This beloved cult novel—about a young man who makes a business of relaying messages from the dead—is now in a sparkling English translation
Poor, poor, hard-luck Herbert Sarkar: born into a fancy Calcutta family but cursed from birth (his philandering movie director father is killed in a car crash and his mother dies soon after, when he’s still just a baby), he is taken as an orphan into his uncle’s house, only to fall further and further down the family totem pole. Despite good looks (“Hollywood-ish, Leslie Howard-ish)” and native talents, he is scorned by all but his kind aunt. Poor Herbert: so lovable but so little loved. Cheated of his inheritance, living on the roof in cast-off clothing, he pines for love, but all is woe: his own nephews beat him up.
At twenty, however, he suddenly seems to possess the gift of speaking with the dead. Herbert is bathed in glory. From less than zero to starry heights—what an apotheosis. The wheel of fortune turns again, all too soon...
Legendary, scathingly satiric, wildly energetic, deeply tender, Herbert is an Indian masterwork.
About the Author
NABARUN BHATTACHARYA (1948–2014) was an Indian Bengali writer who was committed to a revolutionary and radical aesthetics. He was the only child of the acclaimed actor and playwright Bijon Bhattacharya and the writer and activist Mahashweta Devi. The author of a dozen major novels, the most famous of which is Herbert, he was also a poet.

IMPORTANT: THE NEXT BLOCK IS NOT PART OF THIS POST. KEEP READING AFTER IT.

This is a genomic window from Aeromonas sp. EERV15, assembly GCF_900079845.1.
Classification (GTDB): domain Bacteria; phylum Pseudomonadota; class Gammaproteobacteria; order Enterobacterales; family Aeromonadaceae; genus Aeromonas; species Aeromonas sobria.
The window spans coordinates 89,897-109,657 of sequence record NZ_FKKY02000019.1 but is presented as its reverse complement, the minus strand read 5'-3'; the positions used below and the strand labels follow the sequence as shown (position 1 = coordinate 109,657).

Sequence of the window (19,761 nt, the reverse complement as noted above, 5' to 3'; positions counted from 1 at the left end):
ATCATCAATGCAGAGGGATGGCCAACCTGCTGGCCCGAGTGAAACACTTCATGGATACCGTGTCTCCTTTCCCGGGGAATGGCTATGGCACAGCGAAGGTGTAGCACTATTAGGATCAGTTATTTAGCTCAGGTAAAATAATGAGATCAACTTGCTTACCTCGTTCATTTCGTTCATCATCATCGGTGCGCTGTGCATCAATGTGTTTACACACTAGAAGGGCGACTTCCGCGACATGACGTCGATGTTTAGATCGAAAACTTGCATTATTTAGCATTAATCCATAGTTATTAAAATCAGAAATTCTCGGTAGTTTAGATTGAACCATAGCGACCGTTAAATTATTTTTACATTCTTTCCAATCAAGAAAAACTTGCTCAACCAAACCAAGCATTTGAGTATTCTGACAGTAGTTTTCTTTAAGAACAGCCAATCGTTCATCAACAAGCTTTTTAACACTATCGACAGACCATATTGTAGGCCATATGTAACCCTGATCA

SUNANDINI BANERJEE is the chief editor and senior designer of Seagull Books.
What is needed [now] is a kind of novel that attends to how society is being organized by certain vested interests; a novel that goes to the heart—rather, goes for the jugular—of the economic system itself. Harbart is prophetic of this tradition to come.
Harbart is a haunted man—a victim-participant in the forward march of capitalism and of the impetus to assign significance to the pointlessness and chaos of material existence. Banerjee’s acrobatic translation is both enormously fun and true to the radical content.
Harbart reads like Rainer Maria Rilke’s Notebooks of Malte Laurids Brigge set in Calcutta. Featuring a young man with an open channel to the dead who drinks and grieves to excess, it is a mosaic of manic and immersive episodes. It is a spinning drunken stumble through a city that feels menacingly sensual.
— Nate McNamara
Often described as a ‘magic realist’ and compared with Bulgakov, Mr. Bhattacharya won the Sahitya Akademi award for Herbert, which many critics have called anarchic. He relentlessly wrote about the marginalized, the city streets, slums and dark alleys, using satire, dark humor, and fantasy to telling effect to highlight oppression and exploitation.
Bhattacharya occupies an uneasy place in the pantheon of Bengali greats—celebrated, disillusioned, and most subversive.
Swift and strange, Harbart tells the story of its titular character, an orphan whose life is characterized by loss and longing: a sweeping view of the richness and the turmoil of Bengali culture, literature, and politics in the twentieth century.
— Briefly Noted Book Reviews
A remarkable resurrection, one that erupts full-blooded, alive with laughter, stink and rage. — John Domini
An astonishing novel, zany, terrifying, and liberating in equal measure, by a
writer who was a visionary. — Siddharta Deb